I’m almost 6 months from DDay 1, my husband took a couple of months to get his head out of his ass, he is gradually getting better at helping me handle the $h!tstorm he created. It’s an emotional  roller coaster with bad tracks, some days I think we’re about to derail, some days I feel like we have it all figured out.

I think it’s actually a good time for us to be quarantined he’s forced to be more involved and is doing a decent job of distracting me when I start overthinking things I can’t change. At 2 months I was in pure survival mode. Long walks are still my best friend. 

Female BS
Married 19 years 
2 tween girls

DDay 10/2019 
Affair 1, 11/2010 to 2/2011
Affair 2, 6/2019 to 12/2019 - Persistent One is still trying to contact him. 

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stillstanding
I wish I could say - it will pass quickly - it will not.  You will have so many bad days.  I am 3.5 years out with many mini-D-days within a 4.5 year period.  Terrible days - and I still have pain - however, better days will outnumber the bad in time.  It does take time and lots of work to fight for the better.  Try time for yourself, not for the us.  Exercise, walk, journal, read, talk... just know it is normal.  There are days you will feel and say to yourself -HOW could I love this man, why should I love this man.... if he is repentant then his actions will show more and more and when you see his good it will help you answer those questions.  Don't let one moment of hatred and pain make the decision for you - Peace.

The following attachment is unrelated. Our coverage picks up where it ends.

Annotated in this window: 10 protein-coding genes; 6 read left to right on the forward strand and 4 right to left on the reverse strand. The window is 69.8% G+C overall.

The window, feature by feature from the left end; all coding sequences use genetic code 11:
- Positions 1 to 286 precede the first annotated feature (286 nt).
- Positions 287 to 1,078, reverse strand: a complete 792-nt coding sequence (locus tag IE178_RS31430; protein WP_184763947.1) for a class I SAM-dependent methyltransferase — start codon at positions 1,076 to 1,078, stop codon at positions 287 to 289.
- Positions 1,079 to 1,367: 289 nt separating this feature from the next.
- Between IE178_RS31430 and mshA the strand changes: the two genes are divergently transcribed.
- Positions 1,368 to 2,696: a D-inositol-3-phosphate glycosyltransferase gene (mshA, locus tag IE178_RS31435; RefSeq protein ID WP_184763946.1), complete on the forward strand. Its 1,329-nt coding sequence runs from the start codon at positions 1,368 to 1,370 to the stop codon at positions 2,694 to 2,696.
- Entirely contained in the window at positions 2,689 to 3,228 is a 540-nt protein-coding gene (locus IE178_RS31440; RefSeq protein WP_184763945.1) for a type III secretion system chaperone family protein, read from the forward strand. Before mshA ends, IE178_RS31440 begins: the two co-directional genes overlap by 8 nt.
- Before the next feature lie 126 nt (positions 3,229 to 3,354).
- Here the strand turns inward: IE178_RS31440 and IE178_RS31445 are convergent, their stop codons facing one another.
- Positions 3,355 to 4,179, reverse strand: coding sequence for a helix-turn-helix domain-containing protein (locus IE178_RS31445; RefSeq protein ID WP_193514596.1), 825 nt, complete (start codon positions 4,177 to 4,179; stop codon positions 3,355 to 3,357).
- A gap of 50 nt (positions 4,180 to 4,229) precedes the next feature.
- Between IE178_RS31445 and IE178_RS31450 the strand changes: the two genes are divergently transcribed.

BS ~ sometimes I fall but I am always #stillstanding
Married 38 years
DD 12.2.16 plus many other smaller DDs 
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ThrivenotSurvive

I am about a 5 weeks shy of 4 years post DD.  I am pretty happy in myself, my life - and my marriage at this point.  However I spent the first 18 month in what felt like a never-ending roller coaster of emotion and regularly thought about leaving.  I had read a post by Keepabuzz that talked about the 6 month timeline he was using and it made sense to me.  I didn't want to make a HUGE decision in the heat of emotion (my husband doing that when he was feeling rejected and entitled was what had got us into this crappy place) so I decided to work on myself first while making no major moves. 

I reasoned that when I was more healed within myself, I could choose to leave or stay from a stronger and more stable place.  If my husband had grown during that time, I might choose to stay.  If he hadn't (or I couldn't get past it), I could leave.  I'd not only leave in a healthier, more balanced state - but I'd also have the benefit of both he and I (and our daughter) knowing I'd really tried.  That suited my personality and values.